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Water's For Fighting

The Los Angeles Times takes a look today at a conflict over whether to build a new dam and reservoir on the Cache la Poudre River in northern Colorado, where fast-growing suburbs are hunting around for every spare drop. Part of the difficulty in deciding whether projects like this should go forward is that, in the absence of a market for water rights, it's hard to adjudicate between competing demands on the water in question. Writing in Democracy, Michael Greenstone makes the case for the federal government to step in and establish such a market:

The current distribution system in the West means that water doesn’t end up in the hands of those who value it most. Agriculture uses about four-fifths of the water in the West, leaving just 20 percent for the region’s fast-growing cities. And yet water is far more valuable to towns and cities. One 1992 Texas study reports that the value of water in agricultural uses ranges from $300 to $2,300 per acre-foot, compared to $6,500 to $21,000 per acre-foot in urban uses. Clearly, water must be treated like other scarce resources. In practice, this requires a system that redirects water from individuals who don’t value it highly to those who do. In other words, we need a market for water rights.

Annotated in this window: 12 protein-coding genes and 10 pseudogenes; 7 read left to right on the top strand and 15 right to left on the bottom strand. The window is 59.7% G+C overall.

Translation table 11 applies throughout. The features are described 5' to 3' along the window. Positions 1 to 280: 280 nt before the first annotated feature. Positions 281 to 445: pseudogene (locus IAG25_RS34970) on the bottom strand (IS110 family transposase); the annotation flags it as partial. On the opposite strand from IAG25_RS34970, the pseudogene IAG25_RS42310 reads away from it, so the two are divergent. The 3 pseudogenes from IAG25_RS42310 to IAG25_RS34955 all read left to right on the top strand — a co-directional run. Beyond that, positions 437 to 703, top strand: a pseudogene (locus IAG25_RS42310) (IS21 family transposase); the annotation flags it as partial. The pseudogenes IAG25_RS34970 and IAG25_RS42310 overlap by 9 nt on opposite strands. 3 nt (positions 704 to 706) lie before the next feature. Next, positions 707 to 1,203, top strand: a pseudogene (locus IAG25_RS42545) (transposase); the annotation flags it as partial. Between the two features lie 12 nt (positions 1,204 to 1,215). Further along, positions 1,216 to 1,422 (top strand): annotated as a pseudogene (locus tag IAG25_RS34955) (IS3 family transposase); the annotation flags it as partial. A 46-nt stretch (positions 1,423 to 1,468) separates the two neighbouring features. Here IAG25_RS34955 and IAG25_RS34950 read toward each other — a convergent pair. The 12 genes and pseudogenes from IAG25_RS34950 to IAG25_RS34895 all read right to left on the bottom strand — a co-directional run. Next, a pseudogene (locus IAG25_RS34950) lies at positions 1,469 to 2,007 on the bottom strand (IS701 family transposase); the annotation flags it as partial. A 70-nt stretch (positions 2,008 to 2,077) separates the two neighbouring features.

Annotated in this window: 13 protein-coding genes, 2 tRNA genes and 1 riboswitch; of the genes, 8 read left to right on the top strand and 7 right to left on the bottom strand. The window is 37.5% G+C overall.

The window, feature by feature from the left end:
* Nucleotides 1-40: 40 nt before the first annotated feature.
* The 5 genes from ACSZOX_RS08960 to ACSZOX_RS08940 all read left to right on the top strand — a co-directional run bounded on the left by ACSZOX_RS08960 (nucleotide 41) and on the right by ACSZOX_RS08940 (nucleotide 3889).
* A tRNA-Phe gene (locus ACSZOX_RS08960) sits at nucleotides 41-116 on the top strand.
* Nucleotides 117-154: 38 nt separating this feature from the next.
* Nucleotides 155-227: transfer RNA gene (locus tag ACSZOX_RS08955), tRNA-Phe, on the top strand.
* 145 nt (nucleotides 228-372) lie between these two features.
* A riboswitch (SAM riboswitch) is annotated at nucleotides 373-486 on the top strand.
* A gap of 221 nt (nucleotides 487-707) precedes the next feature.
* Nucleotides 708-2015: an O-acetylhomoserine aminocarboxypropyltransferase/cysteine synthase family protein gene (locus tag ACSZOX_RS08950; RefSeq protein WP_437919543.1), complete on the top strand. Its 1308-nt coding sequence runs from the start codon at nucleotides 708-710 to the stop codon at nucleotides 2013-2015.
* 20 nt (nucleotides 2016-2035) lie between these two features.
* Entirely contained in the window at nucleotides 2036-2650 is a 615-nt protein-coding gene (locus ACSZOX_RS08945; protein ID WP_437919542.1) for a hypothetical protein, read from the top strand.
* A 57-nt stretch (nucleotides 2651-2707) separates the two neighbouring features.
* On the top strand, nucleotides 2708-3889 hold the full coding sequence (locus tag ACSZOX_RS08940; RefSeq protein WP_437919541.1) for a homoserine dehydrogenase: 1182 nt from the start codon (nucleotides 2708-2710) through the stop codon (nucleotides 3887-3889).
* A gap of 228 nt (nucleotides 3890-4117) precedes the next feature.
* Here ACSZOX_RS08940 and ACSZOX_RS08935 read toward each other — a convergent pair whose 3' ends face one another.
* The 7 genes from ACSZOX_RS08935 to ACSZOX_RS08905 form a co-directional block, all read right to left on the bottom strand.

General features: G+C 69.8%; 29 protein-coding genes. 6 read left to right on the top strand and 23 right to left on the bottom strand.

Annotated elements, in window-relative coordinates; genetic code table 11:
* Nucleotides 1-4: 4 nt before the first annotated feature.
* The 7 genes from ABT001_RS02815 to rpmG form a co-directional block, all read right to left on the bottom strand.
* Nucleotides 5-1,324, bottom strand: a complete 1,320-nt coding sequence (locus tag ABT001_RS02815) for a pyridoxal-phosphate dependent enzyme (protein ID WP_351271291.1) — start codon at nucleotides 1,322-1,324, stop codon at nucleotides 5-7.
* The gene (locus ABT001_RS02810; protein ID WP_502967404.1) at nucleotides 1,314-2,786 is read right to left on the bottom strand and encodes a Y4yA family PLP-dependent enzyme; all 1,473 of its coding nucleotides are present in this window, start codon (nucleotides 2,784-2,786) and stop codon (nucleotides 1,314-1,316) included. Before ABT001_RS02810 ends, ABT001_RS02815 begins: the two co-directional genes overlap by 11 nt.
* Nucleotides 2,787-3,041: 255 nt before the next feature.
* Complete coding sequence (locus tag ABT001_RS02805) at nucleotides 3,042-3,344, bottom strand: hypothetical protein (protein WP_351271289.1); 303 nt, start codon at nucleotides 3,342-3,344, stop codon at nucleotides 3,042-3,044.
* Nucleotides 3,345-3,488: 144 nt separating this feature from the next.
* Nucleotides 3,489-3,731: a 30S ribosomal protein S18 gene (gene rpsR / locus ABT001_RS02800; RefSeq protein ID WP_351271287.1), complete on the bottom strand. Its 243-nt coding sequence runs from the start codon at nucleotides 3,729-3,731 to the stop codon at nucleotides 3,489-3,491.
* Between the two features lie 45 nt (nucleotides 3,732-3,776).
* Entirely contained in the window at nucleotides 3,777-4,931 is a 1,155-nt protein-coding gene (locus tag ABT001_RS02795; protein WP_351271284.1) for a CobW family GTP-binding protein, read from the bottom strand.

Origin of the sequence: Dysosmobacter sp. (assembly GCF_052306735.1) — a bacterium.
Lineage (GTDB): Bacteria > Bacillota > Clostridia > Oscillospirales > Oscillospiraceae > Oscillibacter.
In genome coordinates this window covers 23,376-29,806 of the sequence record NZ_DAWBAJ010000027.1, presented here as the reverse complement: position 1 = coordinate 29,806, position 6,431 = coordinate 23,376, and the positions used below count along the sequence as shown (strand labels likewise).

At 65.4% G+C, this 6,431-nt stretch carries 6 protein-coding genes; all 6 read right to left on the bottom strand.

Consider the case where an extra acre-foot of water would increase a farmer’s profits by $500, but it is worth $8,000 to a growing city. Without a market, the farmer would use all of the water on agriculture. However, a market would allow the farmer to trade water to the city for money. At any price between $500 and $8,000, both would benefit. Yet under the current system, many beneficial trades do not occur, because there are only limited regional markets (such as the Colorado-Big Thompson Project and the emergency California Water Bank). In most of the West, working markets do not even exist. That’s why the federal government should establish a comprehensive water market.

As the West gets warmer and drier, a transfer of water from agricultural to urban use is going to happen somehow--and this is the most efficient way to do it.

--Josh Patashnik